Now that he has built the nation's largest thrift company, Kerry Killinger, chairman of Washington Mutual Inc., says he is going to take a break from acquisitions.
"Our focus now is on internal growth and making sure all the cost savings will be achieved, which we are very confident will happen. Everything is moving on target," he said during an interview Wednesday.
Internal growth has never been Mr. Killinger's calling card. His reputation was built through a series of big acquisitions that resulted in an eightfold increase in asset size over two years, bringing Washington Mutual's heft to $158 billion. In the process, it was transformed from a regional thrift to a major financial services provider on the West Coast.
But right now, Mr. Killinger has little choice but to slow down his buying spree. The thrift company's stock is trading at only 12 times next year's estimated earnings, reflecting investors' worries that Mr. Killinger may not be able to make his ambitions pay off for shareholders.
These concerns, and the fact that Washington Mutual's stock was being listed on the New York Stock Exchange, brought Mr. Killinger to New York Wednesday.
He arrived as analysts were cutting the company's earnings estimates. Fourth-quarter results are expected to include hundreds of millions in charges incurred from Mr. Killinger's latest deal, the acquisition of H.F. Ahmanson & Co., which closed Oct. 1.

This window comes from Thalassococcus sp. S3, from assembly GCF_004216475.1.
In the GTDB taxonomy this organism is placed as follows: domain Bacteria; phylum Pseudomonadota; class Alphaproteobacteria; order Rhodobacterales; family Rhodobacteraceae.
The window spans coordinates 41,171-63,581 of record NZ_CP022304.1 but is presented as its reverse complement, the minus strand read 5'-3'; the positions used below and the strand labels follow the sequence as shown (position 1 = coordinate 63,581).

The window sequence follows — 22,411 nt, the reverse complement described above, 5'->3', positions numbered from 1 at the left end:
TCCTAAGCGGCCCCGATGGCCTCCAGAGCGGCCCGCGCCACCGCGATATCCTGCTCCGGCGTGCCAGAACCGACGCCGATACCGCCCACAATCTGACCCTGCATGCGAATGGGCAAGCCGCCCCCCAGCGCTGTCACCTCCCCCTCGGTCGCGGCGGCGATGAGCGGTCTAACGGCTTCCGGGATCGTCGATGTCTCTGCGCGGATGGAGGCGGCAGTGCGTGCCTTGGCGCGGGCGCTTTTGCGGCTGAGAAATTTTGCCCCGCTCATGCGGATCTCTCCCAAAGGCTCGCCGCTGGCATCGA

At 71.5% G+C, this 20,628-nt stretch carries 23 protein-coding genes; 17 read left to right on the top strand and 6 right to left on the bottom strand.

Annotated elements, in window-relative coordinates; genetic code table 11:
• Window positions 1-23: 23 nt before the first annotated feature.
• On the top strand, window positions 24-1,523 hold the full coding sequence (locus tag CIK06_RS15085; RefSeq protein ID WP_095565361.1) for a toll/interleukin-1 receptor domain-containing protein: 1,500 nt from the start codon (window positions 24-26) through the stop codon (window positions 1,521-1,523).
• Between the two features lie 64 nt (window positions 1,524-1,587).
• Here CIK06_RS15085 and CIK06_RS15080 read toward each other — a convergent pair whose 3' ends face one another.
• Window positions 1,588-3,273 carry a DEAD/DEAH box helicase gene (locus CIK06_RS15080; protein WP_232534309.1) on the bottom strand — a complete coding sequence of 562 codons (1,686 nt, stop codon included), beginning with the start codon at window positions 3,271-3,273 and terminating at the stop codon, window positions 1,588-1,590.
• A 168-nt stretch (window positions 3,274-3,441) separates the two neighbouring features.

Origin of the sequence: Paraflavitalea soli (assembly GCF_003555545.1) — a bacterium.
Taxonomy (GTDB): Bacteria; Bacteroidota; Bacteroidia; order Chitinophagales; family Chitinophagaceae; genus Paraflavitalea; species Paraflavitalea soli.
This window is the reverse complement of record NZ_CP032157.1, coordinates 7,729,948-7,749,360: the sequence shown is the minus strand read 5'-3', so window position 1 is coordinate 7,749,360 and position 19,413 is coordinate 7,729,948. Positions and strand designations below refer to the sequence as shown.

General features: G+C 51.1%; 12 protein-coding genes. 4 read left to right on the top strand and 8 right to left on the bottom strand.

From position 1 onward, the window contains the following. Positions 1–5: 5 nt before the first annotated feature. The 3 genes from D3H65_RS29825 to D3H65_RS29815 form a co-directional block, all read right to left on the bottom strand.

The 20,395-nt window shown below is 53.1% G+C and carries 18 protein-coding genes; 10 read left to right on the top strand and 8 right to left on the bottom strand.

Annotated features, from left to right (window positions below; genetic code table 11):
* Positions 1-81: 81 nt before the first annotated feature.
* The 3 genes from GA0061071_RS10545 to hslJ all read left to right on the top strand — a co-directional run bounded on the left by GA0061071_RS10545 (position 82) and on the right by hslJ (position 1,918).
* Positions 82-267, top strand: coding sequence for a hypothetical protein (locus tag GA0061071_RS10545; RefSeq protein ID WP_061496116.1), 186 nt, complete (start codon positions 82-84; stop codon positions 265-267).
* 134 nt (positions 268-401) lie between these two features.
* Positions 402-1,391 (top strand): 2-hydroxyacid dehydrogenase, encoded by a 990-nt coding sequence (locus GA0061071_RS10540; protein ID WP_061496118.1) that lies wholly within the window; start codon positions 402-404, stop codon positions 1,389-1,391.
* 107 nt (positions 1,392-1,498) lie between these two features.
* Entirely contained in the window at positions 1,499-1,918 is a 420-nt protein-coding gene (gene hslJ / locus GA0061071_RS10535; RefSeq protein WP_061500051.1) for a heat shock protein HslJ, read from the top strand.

But Mr. Killinger insisted that the Ahmanson integration is going well and that Washington Mutual is thriving at a time when a waning global economy is hurting the earnings of many commercial banks.
As for internal growth, he said he intends to expand Washington Mutual's consumer finance, mortgage banking, and portfolio lending and even expand into business lending, the domain of BankAmerica Corp., Wells Fargo & Co., and other commercial banks. Expanding existing businesses in Florida and Texas may not be far off either, he said.
But until investors see that Mr. Killinger can deliver the 18% returns on equity they've grown accustomed to, they will not award his stock the higher multiple that would enable him to do another deal.
"Momentum-they have got to demonstrate earnings momentum," said Michael E. Martin, head of the financial institutions group at Credit Suisse First Boston.
Mr. Killinger's task to is to build up revenues quickly, a challenge, considering that most thrifts are currently having a hard time generating loans.
Though its size enables Washington Mutual to seek loans in a wide territory, its chief difficulty is that it is the nation's largest originator of adjustable-rate mortgages, according to Keefe, Bruyette & Woods Inc. With interest rates at historical lows, consumers prefer fixed- rate mortgages.
"Asset mix and rate-risk issues represent the proverbial $64,000 question," said Keefe Bruyette analyst Thomas F. Theurkauf in a recent report. He rates the stock a "market performer."
In response, Mr. Killinger said his company would seek to originate more loans, at either fixed or adjustable rates, by opening new home loan centers in the coming year and offering direct home loan origination at his company's California branches.
He also predicted that a gradual steepening of the yield curve would make adjustable-rate mortgages more popular in the year ahead.
Washington Mutual would also like to increase its mortgage banking business to better compete against Wells and Countrywide Credit Industries, he added. Such growth, he said, would come down the road via internal initiatives-or perhaps an acquisition.